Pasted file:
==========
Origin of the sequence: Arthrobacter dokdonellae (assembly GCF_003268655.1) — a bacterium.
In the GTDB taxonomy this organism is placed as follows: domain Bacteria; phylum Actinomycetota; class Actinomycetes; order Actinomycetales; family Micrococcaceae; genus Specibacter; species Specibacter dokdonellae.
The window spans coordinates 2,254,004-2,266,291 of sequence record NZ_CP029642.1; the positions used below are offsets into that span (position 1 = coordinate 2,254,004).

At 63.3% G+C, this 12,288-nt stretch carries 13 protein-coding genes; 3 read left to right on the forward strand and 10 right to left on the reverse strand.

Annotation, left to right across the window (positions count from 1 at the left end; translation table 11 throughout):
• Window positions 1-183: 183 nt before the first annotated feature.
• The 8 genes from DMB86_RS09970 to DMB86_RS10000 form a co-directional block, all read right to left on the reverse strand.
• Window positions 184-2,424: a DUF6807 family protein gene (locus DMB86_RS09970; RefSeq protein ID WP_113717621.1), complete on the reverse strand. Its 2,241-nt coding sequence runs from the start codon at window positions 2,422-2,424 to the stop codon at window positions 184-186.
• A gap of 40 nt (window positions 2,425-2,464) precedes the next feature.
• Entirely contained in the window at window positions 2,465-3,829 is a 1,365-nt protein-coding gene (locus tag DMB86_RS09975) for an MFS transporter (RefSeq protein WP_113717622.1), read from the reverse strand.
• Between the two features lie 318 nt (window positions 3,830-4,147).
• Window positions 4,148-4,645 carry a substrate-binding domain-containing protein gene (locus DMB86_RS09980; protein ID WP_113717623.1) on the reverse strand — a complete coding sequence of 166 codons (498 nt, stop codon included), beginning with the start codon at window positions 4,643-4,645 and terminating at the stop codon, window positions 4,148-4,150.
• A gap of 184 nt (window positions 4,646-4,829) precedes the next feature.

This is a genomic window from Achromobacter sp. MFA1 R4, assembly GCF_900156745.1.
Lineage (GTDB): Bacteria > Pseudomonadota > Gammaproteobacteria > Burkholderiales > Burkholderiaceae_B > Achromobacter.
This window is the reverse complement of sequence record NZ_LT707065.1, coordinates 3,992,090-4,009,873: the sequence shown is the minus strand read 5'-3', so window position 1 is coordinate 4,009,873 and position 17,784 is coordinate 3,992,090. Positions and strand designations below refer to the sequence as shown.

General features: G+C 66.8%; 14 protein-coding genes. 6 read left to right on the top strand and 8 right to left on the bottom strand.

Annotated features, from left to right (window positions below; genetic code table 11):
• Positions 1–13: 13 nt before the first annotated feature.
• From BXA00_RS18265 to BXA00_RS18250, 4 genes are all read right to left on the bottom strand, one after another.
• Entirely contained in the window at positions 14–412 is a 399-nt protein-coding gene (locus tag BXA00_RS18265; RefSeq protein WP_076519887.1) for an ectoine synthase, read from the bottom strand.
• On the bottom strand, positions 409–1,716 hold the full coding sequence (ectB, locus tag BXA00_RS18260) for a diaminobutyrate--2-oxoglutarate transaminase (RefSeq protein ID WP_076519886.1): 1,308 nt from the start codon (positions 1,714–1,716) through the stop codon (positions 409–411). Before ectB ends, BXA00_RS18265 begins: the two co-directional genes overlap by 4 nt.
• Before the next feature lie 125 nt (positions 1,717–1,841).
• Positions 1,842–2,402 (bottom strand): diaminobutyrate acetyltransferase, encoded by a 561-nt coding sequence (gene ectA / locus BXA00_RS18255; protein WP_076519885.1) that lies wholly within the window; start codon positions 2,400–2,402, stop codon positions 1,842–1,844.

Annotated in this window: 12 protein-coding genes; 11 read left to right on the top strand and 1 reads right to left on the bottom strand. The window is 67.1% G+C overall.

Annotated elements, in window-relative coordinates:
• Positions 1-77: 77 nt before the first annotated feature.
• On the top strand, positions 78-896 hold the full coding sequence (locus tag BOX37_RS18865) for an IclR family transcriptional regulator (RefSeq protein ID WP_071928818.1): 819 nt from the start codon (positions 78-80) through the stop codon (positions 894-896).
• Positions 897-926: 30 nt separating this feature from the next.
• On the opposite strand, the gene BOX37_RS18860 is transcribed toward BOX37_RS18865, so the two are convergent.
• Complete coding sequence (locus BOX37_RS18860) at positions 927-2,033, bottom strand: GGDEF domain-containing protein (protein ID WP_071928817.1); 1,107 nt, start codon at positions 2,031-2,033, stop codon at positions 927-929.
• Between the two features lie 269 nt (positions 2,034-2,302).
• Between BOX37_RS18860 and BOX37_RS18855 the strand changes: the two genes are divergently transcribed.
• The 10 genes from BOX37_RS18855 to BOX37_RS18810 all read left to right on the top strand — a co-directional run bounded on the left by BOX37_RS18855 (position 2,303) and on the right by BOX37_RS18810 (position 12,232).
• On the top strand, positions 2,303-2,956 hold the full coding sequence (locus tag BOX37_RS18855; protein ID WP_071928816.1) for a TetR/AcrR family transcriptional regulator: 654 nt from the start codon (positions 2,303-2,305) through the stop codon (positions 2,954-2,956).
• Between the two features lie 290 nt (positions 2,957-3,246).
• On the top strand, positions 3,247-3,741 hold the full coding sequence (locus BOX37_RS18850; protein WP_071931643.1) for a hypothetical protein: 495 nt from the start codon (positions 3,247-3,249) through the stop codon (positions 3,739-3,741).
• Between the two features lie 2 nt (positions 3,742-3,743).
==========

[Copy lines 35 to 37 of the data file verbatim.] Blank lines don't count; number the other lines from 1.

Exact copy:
• On the top strand, positions 2,303-2,956 hold the full coding sequence (locus tag BOX37_RS18855; protein ID WP_071928816.1) for a TetR/AcrR family transcriptional regulator: 654 nt from the start codon (positions 2,303-2,305) through the stop codon (positions 2,954-2,956).
• Between the two features lie 290 nt (positions 2,957-3,246).
• On the top strand, positions 3,247-3,741 hold the full coding sequence (locus BOX37_RS18850; protein WP_071931643.1) for a hypothetical protein: 495 nt from the start codon (positions 3,247-3,249) through the stop codon (positions 3,739-3,741).